The USDA’s latest assessment of the winter wheat crop’s condition indicated improvement in the northern Plains where the crop was in the later developmental stages, and a decline in the southern Plains, parts of which had wheat growing in drought conditions. Overall, conditions of the hard red winter crop were holding steady, with beneficial rains soaking some lower production states in the Pacific Northwest.
The USDA pegged good-to-excellent ratings in principal hard winter wheat states with 50% or more left to harvest in the week ended June 21 at 42% in Kansas (45% a week earlier), 29% in Colorado (31%), 62% in Nebraska (43%), 80% in South Dakota (77%) and 85% in Montana (82%).
Harvest continued unabated in dry southwest Kansas after the recent rain event mostly skirted the region. Parts of Stanton County, Kan., along the Colorado border, received a mere 1½ inches of rain since June 2019, and the other five counties in the southwest corner of the state were similarly short on moisture, as are their counterparts in southeast Colorado and the Oklahoma panhandle.
Western areas of Stanton County, Kan., were expected to wrap up a 10-day harvest period by June 27 in the absence of rain disruption, Kansas Wheat said in its Day 7 Harvest Report.
Matt Overturf from Skyland Grain in Johnson, Kan., said acreage in the area was down 15% to 20% from 2019. With dryland yields ranging thus far from 15 to 30 bus an acre and irrigated fields from 45 to 50 bus, the grain company was expecting only a third of the bus received in 2019.
Fall crops also are struggling in the absence of healthy soil moisture profiles, leading Mr. Overturf to suggest an increase in seeded wheat acres was possible this fall.
“If Mother Nature gives us a little help, we can grow a good crop,” he told Kansas Wheat.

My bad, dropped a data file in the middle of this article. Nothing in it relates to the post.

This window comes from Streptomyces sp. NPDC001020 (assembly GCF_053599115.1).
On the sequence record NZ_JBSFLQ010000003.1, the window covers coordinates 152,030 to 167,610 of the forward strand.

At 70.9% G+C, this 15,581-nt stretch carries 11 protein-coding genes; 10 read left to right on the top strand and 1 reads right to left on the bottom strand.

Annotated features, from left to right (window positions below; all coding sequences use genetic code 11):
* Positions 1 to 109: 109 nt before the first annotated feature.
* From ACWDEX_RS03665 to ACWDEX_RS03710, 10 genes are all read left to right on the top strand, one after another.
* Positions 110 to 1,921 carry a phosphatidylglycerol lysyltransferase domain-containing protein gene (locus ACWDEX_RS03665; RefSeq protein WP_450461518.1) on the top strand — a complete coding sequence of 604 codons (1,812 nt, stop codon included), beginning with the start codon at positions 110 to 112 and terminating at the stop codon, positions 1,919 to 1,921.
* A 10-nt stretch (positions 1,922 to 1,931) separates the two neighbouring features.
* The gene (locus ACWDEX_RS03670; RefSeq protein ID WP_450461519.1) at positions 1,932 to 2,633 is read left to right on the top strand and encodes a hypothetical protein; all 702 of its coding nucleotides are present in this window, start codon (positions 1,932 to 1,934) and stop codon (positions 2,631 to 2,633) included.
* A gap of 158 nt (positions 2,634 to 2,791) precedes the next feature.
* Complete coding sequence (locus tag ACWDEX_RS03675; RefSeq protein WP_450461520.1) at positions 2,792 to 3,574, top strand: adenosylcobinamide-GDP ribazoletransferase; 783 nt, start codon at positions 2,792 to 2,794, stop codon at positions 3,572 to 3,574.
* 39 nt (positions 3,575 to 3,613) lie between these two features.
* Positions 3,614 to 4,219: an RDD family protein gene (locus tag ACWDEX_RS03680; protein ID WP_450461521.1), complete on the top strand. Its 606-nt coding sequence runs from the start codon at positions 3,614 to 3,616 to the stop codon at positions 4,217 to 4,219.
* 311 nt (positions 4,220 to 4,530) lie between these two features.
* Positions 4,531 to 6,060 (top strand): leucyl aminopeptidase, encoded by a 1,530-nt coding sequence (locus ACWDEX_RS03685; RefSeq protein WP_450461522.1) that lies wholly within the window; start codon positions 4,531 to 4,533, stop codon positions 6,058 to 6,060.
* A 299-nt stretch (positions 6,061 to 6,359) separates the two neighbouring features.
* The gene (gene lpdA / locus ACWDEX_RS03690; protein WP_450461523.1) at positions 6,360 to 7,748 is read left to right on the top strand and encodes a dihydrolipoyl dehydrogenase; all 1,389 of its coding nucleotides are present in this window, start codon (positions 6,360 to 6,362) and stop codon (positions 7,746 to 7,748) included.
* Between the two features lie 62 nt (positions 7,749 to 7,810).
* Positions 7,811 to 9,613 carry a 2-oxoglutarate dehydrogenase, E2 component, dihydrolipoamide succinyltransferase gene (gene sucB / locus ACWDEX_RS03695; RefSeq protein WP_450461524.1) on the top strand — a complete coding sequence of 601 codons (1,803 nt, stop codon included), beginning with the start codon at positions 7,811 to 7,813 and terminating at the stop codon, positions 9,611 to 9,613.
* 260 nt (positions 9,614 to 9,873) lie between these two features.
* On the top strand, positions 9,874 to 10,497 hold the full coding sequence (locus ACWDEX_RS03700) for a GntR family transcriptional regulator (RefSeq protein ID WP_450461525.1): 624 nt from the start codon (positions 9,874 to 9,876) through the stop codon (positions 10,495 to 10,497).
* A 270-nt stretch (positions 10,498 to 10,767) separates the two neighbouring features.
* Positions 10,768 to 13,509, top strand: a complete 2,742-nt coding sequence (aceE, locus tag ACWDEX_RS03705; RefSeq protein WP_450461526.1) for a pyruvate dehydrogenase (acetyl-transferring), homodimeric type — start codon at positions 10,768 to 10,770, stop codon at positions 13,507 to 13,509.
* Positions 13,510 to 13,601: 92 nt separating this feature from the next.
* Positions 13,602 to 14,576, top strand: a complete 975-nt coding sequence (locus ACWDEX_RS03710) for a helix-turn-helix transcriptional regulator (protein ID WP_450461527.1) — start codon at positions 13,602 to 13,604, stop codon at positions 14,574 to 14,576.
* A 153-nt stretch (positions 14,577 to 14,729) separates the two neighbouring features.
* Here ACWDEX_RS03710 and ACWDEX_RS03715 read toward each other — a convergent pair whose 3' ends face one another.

One county north along the border with Colorado sits Hamilton County, where yields have varied widely, some as low as 5 bus an acre, though the average looked to be closer to 30 bus, grower Jason Ochs of Syracuse, Kan., told Kansas Wheat.
“Where the rains didn’t hit, yields won’t be as good,” he said, predicting the crop will be about half of last year’s, which was a record-high for the county.
But test weights there averaged about 60 lbs per bu, and proteins were testing around the mid-11% range, higher than the initial cuts in south-central Kansas. Harvest was expected to wrap June 28 in Hamilton County, where Mr. Ochs estimated 70% of wheat seeded was hard red and 30% was hard white winter varieties, such as the Kansas Wheat Alliance variety Joe.
Meanwhile, the soft winter wheat harvest continued to move north and east from the Gulf. The USDA indicated harvest completion in principal production states by June 21 was 41% in Missouri, which compared with 16% a year ago, 41% as the 2015-19 average for the date), 26% in Illinois (12%, 37%) and 13% in Indiana (8%, 16%).
In lower production states, completion was 93% in Louisiana (94% as the average), 79% in Arkansas (84%), 66% in Mississippi (86%), 76% in Alabama (87%), 93% in Georgia (95%), 70% in South Carolina (84%), 52% in North Carolina (56%), 62% in Tennessee (68%) and 55% in Kentucky (57%)
USDA good-to-excellent crop ratings by June 21 in the principal soft wheat growing states were 45% in Missouri (39%), 65% in Illinois (60%), 63% in Indiana (66%), 64% in Ohio (71%) and 61% in Michigan (65%).